Monday, August 3, 2015

Eagle Scout projects, returning to my roots, blaze path to opportunity

The Eagle Scout curriculum offers and amazing array of self-led learning experiences that, when meshed together in the imagination of an innovative scout, can prepare him for limitless opportunity.

As an adult, this curriculum is no less valid. In fact, perhaps it is more so. There is no one looking over my adult shoulder, for example, to keep me on track toward the goals I want to pursue. There is no one that, at the end of it all, is going to say I did a satisfactory job or not. The proof is in the pudding, as they say.

Still, in ticking off each small task that is part of the three or so merit badge projects I'm working on at the moment, I'm constantly coming up with new ideas of how to put my newly acquired knowledge into practice. Beyond what I'm doing at the moment as a means to complete the list of must-dos in a finite booklet, I'm finding limitless the ways I can make an impact in my home, my community and in my world.

Recently I decided to abandon city life - a life I've known for the better part of 25 years - to return to a life that's, geographically at least, closer to my roots. My formative years were shared among what, as a child, I considered to be four very different communities. These communities were each more than an hour's drive from each other, and because my parents were divorced, I was constantly being shuttled between some concoction of two of the four.

These communities were Orange, in the Virginia Piedmont, Stephens City, in the Shenandoah Valley, Hanover, in South Central Pennsylvania and Olney, a suburb of Rockville in the DC Metro, a.k.a. the DMV.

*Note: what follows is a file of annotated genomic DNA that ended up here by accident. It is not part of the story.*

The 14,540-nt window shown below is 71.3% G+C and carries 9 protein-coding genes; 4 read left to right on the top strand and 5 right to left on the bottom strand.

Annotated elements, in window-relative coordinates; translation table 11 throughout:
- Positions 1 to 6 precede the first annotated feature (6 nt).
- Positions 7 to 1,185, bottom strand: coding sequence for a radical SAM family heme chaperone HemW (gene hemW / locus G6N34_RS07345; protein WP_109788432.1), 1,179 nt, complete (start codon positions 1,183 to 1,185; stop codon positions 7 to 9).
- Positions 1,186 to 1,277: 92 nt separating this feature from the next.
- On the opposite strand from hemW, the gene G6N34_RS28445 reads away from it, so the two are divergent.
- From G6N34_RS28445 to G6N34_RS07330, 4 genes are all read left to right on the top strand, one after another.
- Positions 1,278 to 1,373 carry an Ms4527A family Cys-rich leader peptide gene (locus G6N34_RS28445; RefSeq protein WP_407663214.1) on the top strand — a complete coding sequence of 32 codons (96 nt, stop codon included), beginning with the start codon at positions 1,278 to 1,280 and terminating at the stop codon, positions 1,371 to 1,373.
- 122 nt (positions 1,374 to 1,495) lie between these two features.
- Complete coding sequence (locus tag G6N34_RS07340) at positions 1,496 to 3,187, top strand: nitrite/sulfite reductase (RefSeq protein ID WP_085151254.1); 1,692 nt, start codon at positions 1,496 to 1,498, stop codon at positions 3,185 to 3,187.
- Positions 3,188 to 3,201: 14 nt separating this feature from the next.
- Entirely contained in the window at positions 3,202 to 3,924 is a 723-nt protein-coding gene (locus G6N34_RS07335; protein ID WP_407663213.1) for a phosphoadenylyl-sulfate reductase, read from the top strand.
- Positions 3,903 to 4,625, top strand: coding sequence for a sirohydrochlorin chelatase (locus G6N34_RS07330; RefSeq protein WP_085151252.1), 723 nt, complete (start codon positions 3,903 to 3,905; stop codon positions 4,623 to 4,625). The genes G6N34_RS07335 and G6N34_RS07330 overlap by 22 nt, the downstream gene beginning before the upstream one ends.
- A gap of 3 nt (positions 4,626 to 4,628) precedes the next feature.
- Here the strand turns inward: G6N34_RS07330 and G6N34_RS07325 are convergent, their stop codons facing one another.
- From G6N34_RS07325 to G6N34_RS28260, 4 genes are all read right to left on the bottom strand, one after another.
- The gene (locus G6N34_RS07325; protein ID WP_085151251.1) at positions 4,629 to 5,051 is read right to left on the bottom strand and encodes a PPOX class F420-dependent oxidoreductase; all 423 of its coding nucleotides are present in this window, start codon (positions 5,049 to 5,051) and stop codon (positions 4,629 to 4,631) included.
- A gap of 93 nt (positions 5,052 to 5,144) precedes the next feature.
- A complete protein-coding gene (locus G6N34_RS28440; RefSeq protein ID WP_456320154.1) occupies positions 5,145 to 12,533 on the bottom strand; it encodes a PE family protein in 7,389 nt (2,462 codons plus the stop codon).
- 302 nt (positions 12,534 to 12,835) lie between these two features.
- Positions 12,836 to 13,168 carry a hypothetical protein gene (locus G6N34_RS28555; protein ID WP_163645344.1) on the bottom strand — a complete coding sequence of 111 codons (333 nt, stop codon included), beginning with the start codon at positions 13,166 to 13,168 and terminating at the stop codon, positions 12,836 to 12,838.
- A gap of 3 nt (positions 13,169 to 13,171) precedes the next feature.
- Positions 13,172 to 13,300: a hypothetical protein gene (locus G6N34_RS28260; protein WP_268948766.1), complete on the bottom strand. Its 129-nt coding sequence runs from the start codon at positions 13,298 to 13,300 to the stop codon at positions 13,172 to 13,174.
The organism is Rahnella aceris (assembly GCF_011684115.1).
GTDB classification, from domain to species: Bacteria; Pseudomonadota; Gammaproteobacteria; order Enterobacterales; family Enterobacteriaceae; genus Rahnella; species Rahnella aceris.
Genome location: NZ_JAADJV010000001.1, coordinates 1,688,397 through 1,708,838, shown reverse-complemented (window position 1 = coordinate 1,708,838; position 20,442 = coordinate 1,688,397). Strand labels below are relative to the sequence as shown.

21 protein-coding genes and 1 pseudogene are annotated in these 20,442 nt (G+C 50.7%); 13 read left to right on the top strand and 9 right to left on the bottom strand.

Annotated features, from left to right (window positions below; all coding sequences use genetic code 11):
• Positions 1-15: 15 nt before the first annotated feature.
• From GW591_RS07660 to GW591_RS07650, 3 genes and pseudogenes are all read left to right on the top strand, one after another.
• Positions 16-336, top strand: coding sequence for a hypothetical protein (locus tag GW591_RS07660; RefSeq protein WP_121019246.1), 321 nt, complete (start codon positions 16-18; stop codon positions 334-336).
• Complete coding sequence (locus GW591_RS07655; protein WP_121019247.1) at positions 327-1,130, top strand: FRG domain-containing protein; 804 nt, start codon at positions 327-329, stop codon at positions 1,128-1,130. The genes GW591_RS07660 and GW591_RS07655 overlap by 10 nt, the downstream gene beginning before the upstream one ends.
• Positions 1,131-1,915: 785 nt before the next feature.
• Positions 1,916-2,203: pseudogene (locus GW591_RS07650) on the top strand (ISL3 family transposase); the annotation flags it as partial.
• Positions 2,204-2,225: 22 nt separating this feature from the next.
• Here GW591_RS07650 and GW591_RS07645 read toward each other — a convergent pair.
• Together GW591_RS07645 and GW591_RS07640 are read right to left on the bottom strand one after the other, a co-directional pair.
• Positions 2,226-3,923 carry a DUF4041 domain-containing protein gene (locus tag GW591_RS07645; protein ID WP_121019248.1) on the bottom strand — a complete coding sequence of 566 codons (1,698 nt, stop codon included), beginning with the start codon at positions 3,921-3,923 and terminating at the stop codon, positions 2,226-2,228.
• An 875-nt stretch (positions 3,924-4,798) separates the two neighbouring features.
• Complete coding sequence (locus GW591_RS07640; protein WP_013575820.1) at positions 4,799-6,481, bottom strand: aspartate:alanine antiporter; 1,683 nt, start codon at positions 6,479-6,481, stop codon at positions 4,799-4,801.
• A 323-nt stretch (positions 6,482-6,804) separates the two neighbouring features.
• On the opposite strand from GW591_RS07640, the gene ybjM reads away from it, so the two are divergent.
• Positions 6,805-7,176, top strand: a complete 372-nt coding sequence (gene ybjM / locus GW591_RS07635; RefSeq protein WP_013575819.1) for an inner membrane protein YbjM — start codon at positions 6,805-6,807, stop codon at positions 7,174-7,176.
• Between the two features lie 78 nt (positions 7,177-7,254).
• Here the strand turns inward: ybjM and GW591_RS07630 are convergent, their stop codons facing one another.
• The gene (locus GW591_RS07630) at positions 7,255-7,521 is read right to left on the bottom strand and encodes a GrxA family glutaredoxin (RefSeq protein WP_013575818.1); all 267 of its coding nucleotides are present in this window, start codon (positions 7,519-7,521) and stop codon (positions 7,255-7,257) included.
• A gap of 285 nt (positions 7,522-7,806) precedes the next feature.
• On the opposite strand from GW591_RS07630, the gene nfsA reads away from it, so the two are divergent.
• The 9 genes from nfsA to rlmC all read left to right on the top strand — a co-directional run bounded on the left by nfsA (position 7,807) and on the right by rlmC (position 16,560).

Since I returned to live in the District of Columbia a year ago, I've been out exploring each of the four communities of my youth. Before coming back, I'd always remembered these communities as prisons of torment to an angst-filled teen. But in fact, there is great beauty in each of them, and the forests and trails that surround them have given me a new perspective I had not originally held.

I brought with me my adult perspective as well as my reborn love of the outdoors. And because of that, ideas that have been brewing in my mind over the past five years, since my 2010 transformation are bubbling to the surface and beginning to take shape.

Now I'm returning to a rural life, at the foot of the mountains, here in the southern end of Megalopolis. Being self-employed was a goal of mine five years ago. As such, I've been making calculated career moves for the past five years while continuing to increase my outdoors and leadership skills. And the projects I've been working on in pursuit of Eagle Scout merit badge completion have prepared me to launch new endeavors in areas I'd not originally dreamed possible.

So what's next for me? I guess like me you'll have to turn the page to the next chapter to find out.

ABOUT Man of Merit: This is a project I started to help me overcome post-traumatic stress disorder. I was diagnosed with PTSD some years after 9/11, when my weight had ballooned some 200 pounds and I was struggling to keep employment due to bouts with anxiety, depression and impending physical disability. Impacted greatly by a brief stint with Cognitive Behavioral Therapy while living in Philadelphia, the birthplace of positive psychology, I underwent a weight-loss transformation. Subsequently, I began to pursue goals I'd left behind after quitting Boy Scouts as a boy of 15, when I was "coming of age", attempting to balance an outward Christian identity with my burgeoning inner queer self.

Wednesday, May 13, 2015

As springtime warms, hiking heats up in the Appalachian Mountains

by Brian Schwarz

It's been nearly two months since I've checked in here on Man of Merit blog, but a lot's been going on in my preparations for summertime camping and backpacking. I've been obtaining new skills I'll count on as I delve into wilderness survival and emergency preparedness, too.

Brian on top of Old Rag Mountain, April 2, 2015, at 330 lbs.
Old Rag Mountain

In April, warm and sunny weather broke through the cold grey winter. I was able to get in some big hikes, one out of every three days. The first hig hike of spring was Shenandoah's Old Rag Mountain on April 2.